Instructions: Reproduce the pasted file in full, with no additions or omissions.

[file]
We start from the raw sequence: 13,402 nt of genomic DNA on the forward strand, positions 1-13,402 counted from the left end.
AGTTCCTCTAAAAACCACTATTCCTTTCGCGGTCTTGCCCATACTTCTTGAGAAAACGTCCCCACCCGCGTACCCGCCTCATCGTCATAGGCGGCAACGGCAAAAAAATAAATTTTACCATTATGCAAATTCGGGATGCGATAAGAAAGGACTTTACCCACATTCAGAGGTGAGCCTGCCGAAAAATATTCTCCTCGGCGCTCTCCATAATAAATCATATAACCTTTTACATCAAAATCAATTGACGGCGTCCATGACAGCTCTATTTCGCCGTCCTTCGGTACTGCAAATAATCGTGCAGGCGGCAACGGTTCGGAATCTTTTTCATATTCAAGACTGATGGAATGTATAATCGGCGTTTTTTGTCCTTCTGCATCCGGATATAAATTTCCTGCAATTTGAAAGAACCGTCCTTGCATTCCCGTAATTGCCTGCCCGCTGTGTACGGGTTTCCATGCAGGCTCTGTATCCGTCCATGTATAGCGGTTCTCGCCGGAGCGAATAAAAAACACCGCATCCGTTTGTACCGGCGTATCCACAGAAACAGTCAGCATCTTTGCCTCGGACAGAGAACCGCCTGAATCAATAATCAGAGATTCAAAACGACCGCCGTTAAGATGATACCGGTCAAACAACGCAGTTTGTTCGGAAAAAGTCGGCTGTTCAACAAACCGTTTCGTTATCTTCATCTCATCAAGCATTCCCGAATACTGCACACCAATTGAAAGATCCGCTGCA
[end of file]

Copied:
We start from the raw sequence: 13,402 nt of genomic DNA on the forward strand, positions 1-13,402 counted from the left end.
AGTTCCTCTAAAAACCACTATTCCTTTCGCGGTCTTGCCCATACTTCTTGAGAAAACGTCCCCACCCGCGTACCCGCCTCATCGTCATAGGCGGCAACGGCAAAAAAATAAATTTTACCATTATGCAAATTCGGGATGCGATAAGAAAGGACTTTACCCACATTCAGAGGTGAGCCTGCCGAAAAATATTCTCCTCGGCGCTCTCCATAATAAATCATATAACCTTTTACATCAAAATCAATTGACGGCGTCCATGACAGCTCTATTTCGCCGTCCTTCGGTACTGCAAATAATCGTGCAGGCGGCAACGGTTCGGAATCTTTTTCATATTCAAGACTGATGGAATGTATAATCGGCGTTTTTTGTCCTTCTGCATCCGGATATAAATTTCCTGCAATTTGAAAGAACCGTCCTTGCATTCCCGTAATTGCCTGCCCGCTGTGTACGGGTTTCCATGCAGGCTCTGTATCCGTCCATGTATAGCGGTTCTCGCCGGAGCGAATAAAAAACACCGCATCCGTTTGTACCGGCGTATCCACAGAAACAGTCAGCATCTTTGCCTCGGACAGAGAACCGCCTGAATCAATAATCAGAGATTCAAAACGACCGCCGTTAAGATGATACCGGTCAAACAACGCAGTTTGTTCGGAAAAAGTCGGCTGTTCAACAAACCGTTTCGTTATCTTCATCTCATCAAGCATTCCCGAATACTGCACACCAATTGAAAGATCCGCTGCA